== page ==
Sex Roles

, Volume 66, Issue 9, pp 668–676

Beauty, Ethnicity, and Age: Does Internalization of Mainstream Media Ideals Influence Attitudes Towards Older Adults?


    • Department of PsychologyUniversity of Nevada
  • Cortney S. Warren
    • Department of PsychologyUniversity of Nevada
  • Lorraine Benuto
    • Department of PsychologyUniversity of Nevada
Original Article

DOI: 10.1007/s11199-011-0102-6

Cite this article as:
Haboush, A., Warren, C.S. & Benuto, L. Sex Roles (2012) 66: 668. doi:10.1007/s11199-011-0102-6


Mainstream North American media promotes the message that attaining a thin, youthful appearance is central to a woman’s value and social role while appearing older is highly undesirable. However, appearance ideals and attitudes toward aging differ substantially across cultural and ethnic groups, which may influence the degree to which one internalizes media ideals and holds anti-aging attitudes. Consequently, this study examined the relationships between internalization of the youthful, thin-ideal appearance perpetuated by mainstream North American media and attitudes toward the elderly in a sample of 281 undergraduate females under the age of 30 attending a university in the Western United States. Specifically, European American (n = 115), Asian American/Pacific Islander (n = 74), Hispanic/Latina (n = 52), and African American (n = 42) women voluntarily completed self-report measures of internalization of media ideals and attitudes towards older adults. Attitudes towards the elderly were significantly more negative at higher levels of internalization of North American appearance ideals, independent of ethnicity. These data suggest that internalization of North American appearance ideals perpetuated by media are related to negative attitudes towards older adults. Future research should investigate the influence of negative attitudes about aging on behaviors toward older adults or one’s own aging process.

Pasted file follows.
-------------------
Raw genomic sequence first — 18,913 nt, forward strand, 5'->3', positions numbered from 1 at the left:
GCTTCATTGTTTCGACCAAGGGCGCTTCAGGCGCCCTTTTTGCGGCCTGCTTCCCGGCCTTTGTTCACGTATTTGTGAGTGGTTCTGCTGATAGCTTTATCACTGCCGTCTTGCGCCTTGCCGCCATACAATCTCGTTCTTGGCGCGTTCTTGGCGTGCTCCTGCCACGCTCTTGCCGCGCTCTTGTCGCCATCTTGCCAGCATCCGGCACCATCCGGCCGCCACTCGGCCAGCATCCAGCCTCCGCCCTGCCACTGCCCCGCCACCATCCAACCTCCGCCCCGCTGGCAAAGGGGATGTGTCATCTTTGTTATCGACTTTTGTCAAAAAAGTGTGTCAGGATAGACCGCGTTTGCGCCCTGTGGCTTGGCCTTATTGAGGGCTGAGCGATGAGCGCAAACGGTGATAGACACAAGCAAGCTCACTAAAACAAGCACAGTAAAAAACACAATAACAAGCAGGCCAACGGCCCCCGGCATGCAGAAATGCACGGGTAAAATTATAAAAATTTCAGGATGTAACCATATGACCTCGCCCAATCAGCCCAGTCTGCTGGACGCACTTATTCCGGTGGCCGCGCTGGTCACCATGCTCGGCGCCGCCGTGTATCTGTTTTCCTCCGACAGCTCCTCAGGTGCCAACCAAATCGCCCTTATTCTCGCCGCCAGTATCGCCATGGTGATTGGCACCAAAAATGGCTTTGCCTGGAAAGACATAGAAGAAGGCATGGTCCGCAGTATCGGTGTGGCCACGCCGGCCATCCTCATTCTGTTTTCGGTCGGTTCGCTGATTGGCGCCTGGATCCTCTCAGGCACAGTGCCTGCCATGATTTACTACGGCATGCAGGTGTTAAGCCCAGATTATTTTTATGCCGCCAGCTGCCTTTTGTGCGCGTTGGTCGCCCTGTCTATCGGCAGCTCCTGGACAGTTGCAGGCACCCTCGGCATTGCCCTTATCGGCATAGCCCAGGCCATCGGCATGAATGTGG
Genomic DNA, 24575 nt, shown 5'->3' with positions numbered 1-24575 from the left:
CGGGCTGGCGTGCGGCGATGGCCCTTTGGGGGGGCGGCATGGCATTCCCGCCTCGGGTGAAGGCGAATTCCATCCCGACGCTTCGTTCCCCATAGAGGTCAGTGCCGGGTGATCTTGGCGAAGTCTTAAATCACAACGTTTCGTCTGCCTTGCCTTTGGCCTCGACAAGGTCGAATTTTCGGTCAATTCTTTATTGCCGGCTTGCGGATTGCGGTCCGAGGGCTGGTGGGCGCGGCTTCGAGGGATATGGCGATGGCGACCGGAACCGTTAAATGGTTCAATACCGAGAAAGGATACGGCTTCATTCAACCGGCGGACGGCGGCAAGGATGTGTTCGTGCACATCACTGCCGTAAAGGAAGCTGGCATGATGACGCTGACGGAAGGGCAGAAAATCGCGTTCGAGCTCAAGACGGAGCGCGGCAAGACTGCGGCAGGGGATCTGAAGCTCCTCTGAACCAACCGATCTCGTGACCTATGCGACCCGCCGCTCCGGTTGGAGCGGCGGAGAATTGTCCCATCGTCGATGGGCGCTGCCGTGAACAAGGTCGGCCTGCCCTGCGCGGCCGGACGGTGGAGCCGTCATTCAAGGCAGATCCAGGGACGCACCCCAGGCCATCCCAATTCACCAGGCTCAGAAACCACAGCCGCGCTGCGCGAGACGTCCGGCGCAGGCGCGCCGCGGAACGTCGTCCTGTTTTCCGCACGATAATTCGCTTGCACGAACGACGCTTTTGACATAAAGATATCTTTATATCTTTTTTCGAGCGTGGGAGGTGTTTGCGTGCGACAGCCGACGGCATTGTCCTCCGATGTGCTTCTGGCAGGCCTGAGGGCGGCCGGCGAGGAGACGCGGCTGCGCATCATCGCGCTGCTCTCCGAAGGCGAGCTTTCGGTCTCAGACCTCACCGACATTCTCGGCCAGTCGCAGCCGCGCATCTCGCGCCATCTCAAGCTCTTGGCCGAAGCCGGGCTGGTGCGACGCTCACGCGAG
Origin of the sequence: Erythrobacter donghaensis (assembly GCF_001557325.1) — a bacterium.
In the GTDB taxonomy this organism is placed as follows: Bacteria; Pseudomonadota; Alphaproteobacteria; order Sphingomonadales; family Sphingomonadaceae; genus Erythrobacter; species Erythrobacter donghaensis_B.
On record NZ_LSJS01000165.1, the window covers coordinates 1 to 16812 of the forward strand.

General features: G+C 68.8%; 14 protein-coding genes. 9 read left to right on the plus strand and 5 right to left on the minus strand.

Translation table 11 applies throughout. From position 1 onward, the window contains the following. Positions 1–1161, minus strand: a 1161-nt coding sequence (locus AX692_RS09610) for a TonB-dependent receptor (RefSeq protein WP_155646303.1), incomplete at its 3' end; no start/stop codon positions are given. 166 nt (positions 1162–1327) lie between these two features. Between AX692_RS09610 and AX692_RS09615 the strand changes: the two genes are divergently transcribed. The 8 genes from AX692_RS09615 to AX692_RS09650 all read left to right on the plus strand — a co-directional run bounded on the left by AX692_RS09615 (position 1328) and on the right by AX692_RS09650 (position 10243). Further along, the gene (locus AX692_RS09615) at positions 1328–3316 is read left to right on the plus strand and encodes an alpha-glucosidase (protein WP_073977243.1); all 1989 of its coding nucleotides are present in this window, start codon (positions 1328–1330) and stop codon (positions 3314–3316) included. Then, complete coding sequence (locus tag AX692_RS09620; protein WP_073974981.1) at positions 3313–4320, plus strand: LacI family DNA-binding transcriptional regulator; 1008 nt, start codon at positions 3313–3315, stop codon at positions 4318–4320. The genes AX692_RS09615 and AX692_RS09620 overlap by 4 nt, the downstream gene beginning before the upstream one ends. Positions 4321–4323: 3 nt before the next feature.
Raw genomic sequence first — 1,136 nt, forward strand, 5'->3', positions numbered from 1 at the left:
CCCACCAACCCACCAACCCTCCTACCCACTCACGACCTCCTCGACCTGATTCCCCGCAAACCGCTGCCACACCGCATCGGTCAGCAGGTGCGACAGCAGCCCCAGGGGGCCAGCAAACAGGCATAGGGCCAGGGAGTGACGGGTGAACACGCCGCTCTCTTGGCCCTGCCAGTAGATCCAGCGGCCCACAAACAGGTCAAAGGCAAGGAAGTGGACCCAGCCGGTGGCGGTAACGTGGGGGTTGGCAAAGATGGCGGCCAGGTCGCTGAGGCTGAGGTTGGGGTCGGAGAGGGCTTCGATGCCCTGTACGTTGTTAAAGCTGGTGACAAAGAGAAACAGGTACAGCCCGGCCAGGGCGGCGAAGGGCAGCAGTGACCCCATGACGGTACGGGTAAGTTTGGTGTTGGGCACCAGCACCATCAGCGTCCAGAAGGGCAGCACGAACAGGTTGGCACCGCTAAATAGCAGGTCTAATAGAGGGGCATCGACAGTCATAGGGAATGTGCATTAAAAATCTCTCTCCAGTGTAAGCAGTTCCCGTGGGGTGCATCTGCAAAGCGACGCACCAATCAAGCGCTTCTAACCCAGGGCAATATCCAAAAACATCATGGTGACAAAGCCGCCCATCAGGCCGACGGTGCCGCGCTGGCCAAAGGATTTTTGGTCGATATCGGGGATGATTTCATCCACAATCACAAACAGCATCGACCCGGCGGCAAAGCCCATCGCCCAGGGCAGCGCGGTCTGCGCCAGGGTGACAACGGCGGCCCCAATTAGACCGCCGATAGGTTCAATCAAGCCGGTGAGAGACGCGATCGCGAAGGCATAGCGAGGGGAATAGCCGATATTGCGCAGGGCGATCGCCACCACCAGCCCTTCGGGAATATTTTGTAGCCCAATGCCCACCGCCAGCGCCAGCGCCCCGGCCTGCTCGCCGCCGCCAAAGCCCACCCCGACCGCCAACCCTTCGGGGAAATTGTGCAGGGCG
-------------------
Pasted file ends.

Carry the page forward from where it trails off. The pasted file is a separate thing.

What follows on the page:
Thin-ideal internalizationBody imageOlder adultsEthnicityAttitudesGender

Copyright information

© Springer Science+Business Media, LLC 2011